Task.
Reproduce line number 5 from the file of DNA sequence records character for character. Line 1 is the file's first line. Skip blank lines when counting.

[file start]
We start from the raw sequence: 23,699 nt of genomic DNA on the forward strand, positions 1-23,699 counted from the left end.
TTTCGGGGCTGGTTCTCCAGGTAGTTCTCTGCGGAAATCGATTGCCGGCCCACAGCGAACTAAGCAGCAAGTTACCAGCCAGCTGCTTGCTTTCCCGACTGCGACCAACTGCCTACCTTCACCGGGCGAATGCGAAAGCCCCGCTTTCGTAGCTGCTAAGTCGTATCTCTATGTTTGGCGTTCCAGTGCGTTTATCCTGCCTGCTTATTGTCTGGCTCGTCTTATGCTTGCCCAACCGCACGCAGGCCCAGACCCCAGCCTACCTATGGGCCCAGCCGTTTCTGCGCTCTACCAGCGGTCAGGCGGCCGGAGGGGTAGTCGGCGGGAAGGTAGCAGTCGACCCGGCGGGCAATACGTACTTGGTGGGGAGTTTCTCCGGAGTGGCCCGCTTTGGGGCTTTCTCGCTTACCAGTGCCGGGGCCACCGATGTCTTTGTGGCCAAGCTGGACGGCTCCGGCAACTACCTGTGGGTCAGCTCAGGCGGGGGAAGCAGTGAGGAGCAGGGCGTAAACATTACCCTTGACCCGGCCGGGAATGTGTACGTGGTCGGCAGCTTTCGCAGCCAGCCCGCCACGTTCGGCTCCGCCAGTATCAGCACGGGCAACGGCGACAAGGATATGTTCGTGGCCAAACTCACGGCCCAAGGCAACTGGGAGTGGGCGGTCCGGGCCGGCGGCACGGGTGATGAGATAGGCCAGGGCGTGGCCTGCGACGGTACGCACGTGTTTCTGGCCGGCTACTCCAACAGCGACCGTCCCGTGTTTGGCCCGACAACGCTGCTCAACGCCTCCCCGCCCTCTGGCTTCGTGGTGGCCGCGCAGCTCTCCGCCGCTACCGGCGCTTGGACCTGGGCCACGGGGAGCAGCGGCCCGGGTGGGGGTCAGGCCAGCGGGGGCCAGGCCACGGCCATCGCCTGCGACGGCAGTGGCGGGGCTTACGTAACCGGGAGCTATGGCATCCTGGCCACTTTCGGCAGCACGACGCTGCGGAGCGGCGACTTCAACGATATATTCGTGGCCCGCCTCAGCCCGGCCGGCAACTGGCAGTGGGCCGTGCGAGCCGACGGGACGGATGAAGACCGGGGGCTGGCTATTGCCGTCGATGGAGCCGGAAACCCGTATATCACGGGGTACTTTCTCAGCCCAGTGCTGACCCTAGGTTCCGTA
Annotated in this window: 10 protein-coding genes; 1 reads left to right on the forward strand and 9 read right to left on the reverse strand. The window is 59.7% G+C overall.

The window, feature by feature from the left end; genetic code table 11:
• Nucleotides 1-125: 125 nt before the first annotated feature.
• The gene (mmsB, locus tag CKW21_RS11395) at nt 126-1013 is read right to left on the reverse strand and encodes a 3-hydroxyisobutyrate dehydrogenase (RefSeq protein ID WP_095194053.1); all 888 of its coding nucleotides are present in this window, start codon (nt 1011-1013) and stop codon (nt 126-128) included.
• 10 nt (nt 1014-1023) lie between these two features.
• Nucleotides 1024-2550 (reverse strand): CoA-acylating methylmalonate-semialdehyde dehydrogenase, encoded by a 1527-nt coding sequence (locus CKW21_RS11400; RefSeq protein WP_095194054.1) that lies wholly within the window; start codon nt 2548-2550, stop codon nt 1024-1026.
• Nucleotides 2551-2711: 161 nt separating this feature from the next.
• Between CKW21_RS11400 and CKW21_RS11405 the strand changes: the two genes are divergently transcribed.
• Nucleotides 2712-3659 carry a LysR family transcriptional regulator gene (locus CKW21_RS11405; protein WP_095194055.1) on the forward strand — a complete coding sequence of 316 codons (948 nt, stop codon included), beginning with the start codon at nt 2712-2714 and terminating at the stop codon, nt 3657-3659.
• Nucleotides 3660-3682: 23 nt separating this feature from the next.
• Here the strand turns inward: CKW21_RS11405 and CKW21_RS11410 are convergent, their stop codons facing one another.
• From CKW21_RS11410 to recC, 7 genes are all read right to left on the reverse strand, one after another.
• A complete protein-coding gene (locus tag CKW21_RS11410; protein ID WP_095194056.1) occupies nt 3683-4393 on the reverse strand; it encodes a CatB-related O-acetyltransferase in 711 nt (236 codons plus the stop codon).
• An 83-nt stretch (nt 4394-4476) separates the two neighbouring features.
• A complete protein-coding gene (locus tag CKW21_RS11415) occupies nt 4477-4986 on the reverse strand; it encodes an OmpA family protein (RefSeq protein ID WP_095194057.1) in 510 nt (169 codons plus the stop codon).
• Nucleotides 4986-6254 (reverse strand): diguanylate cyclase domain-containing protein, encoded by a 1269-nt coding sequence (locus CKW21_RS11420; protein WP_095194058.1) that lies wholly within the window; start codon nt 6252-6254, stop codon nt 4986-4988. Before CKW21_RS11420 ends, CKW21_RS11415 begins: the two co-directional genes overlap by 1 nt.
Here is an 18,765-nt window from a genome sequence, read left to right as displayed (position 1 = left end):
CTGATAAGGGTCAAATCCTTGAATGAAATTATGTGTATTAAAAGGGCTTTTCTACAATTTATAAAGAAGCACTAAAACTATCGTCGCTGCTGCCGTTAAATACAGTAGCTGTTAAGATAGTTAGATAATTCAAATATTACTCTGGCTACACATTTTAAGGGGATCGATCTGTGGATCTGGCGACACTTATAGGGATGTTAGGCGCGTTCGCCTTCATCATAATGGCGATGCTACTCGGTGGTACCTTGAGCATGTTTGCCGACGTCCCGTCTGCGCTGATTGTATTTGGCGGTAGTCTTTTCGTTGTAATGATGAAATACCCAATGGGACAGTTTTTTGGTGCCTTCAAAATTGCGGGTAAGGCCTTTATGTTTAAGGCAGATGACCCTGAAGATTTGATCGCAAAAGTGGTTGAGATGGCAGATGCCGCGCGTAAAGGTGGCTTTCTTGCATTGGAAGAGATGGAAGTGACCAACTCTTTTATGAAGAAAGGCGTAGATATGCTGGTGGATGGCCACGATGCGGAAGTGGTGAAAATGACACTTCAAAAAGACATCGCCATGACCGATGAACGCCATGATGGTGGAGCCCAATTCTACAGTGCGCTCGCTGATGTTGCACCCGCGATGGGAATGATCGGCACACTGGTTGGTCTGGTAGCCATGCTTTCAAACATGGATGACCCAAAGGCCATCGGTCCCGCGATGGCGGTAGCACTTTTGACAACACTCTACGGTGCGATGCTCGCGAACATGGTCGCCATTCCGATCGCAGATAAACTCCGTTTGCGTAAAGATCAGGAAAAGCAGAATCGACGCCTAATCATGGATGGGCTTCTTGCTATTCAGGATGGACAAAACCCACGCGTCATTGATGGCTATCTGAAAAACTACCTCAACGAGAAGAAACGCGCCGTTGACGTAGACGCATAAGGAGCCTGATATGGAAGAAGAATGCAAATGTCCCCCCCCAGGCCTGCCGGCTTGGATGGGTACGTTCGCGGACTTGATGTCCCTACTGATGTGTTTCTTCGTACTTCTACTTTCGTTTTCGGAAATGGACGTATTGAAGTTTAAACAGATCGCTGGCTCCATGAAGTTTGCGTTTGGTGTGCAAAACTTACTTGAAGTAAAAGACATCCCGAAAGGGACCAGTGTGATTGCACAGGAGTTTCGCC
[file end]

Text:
• Nucleotides 1-125: 125 nt before the first annotated feature.